Pascal's Pensées: Week 6, The Contradiction


If he exalts himself, I humble him.
If he humbles himself, I exalt him.
And I go on contradicting him
Until he understands
That he is a monster that passes all understanding.


I'll confess, that last line makes me uncomfortable. I don't think people, as individuals, are monsters that pass all understanding. I might, though, be willing to ponder the sentiment collectively, historically, and abstractly, that humanity is a "monster" who, without some moral guidance, tends toward the dark and destructive. And this darkness does show up deep within each of us. As Aleksandr Solzhenitsyn famously said, "The line separating good and evil passes not through states, nor between classes, nor between political parties either -- but right through every human heart -- and through all human hearts."

As a psychologist my mind here goes to things like Stanford Prison Experiment and the Milgram Obedience Studies. We're not monsters, but we can become a monster. The darkness always sits close to hand. So the work here is to spotlight our moral vulnerabilities. The cracks in our virtue. 

And with that reframe in mind, I have often used this very strategy of contradiction when I've addressed audiences. I've said this over and over to audiences, "We like to see ourselves as lovers. But we're all haters."

And then, if I'm in front of a progressive audience, I'll say, "For example, do you love Donald Trump supporters? Do you love police officers? Do you love gun owners? COVID deniers refusing to wear masks? Do you love QAnon supporters?"

And if I'm talking to a conservative audience, I'll say, "Do you love pro-life feminists? Do you love Alexandria Ocasio-Cortez? Do you love Black Lives Matter activists? Do you love LGBTQ folks?"

Like I said, we're all haters. Everybody hates somebody. And you haven't really confronted Christianity until you've reached this point of contradiction, that hard, grim look in the mirror at your own sin. Few have the stomach or courage for it.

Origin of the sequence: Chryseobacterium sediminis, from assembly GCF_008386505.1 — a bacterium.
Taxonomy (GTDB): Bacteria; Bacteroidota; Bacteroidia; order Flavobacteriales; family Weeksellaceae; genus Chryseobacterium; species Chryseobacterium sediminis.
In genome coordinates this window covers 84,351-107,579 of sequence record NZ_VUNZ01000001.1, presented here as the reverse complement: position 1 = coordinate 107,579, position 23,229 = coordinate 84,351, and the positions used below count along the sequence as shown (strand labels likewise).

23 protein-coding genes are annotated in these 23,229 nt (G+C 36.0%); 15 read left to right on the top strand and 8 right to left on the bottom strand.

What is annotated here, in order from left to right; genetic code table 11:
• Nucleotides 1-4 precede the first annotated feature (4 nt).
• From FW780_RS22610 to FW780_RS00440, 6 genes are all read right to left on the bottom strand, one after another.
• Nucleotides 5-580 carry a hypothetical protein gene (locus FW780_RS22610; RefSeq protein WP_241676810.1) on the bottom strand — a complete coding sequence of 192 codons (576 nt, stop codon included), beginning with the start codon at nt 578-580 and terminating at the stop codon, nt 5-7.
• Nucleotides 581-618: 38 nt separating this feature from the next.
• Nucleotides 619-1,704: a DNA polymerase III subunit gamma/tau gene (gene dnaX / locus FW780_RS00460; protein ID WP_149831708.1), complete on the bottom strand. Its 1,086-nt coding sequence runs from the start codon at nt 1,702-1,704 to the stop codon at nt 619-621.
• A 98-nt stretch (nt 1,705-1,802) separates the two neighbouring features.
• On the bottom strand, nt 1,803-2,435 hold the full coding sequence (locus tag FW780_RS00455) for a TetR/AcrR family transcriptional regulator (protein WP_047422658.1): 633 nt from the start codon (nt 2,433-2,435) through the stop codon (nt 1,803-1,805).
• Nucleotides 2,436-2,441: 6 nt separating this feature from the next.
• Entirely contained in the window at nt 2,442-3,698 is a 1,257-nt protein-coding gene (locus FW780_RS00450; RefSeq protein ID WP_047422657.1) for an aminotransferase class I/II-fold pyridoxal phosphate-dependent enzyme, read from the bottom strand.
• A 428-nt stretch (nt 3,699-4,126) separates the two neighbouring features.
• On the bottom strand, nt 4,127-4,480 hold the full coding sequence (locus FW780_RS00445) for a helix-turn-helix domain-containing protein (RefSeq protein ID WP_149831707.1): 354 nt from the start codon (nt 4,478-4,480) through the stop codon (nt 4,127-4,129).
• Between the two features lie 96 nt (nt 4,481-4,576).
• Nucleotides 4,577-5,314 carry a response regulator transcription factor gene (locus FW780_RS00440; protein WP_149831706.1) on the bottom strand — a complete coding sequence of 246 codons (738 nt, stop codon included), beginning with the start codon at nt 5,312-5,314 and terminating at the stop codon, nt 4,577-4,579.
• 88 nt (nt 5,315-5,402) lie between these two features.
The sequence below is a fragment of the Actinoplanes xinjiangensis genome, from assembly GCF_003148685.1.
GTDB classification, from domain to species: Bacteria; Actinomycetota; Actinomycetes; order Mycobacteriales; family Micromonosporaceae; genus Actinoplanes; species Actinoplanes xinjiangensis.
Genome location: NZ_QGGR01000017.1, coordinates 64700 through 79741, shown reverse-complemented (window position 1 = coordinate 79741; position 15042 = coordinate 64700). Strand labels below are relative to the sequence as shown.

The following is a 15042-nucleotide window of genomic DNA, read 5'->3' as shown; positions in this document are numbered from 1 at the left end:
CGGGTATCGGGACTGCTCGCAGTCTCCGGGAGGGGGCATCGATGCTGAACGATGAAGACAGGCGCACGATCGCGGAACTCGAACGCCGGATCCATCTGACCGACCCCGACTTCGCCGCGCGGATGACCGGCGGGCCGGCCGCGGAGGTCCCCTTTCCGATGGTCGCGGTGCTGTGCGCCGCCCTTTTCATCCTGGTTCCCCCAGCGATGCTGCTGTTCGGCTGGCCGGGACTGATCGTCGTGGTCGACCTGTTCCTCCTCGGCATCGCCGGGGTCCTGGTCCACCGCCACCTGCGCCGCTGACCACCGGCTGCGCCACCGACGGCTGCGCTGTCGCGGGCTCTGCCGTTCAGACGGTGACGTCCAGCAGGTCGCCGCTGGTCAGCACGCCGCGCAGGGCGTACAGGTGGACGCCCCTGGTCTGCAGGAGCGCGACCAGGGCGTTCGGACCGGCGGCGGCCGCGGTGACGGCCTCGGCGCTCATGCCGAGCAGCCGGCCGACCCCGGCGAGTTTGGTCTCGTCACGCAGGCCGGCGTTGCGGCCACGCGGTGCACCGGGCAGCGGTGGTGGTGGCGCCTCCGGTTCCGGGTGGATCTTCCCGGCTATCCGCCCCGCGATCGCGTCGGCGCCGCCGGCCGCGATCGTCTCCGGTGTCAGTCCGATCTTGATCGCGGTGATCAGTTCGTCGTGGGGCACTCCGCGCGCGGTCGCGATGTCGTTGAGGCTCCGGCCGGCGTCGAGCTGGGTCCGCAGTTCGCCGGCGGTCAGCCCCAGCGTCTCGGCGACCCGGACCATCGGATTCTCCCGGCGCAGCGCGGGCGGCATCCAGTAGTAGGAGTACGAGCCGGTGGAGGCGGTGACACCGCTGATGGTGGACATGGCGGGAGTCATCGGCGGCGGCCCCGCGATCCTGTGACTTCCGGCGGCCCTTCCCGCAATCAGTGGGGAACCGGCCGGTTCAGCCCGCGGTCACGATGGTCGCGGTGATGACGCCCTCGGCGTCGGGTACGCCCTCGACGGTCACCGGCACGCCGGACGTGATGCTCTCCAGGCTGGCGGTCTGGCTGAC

Over the years, many kind followers and readers have asked me, "Why aren't you more popular as a speaker and author?" It seems, in the estimate of these generous people, that what I have to say and what I have said over the years deserves a wider following and hearing. Perhaps. I sort of think of myself as the Grateful Dead in the Christian landscape, never mainstream but thankful to have a small, devoted following. I think of myself an indie artist playing small clubs to faithful fans, staying true to my muse even if that means I'll never breakout into the mainstream and pack out stadiums. 

A part of this is that I've never been interested in growing a following or building a brand. You have to put in some effort to find and keep up with me. I don't make it easy. I'd prefer to be the musician in the subway. The graffiti artist in the ally. The street preacher on the corner. You don't need a ticket. I'll be right here. You know where to find me. 

But really, I think the biggest part of any lack of mainstream appeal within the Christian Industrial Complex is what I've described here in this post, Pascal's method of contradiction. If you say the things like what I have said to both progressive and evangelical audiences you don't attract huge, huge followings. 

Take a look at Hunting Magic Eels. The book is perfectly suited to a "spiritual, not religious" age. The book could have been wholly warm and fuzzy, all good vibes and uplift. But at the end of the book I turn to say some contradictory things. As longtime readers of this blog will know, at some point I will turn on you. I will intentionally seek you out, progressive or evangelical, and say something hard to you. And, predictably, the reviewers who have not liked Hunting Magic Eels have not enjoyed the last part of the book. But I refuse to exit the stage without stepping on your toes. At least a little bit. And that "Ouch!", which I insist on including, will, I think, always put an upper limit on any mass, mainstream appeal I might have. 

But no regrets. I like small clubs, alleyways, subways and street corners. I think that if I ever did become wildly popular and mainstream my work would have "sold out" and devolved into something therapeutic and commercial. I would have lost the contradiction. I'd rather remain a street preacher. 

You know where to find me.

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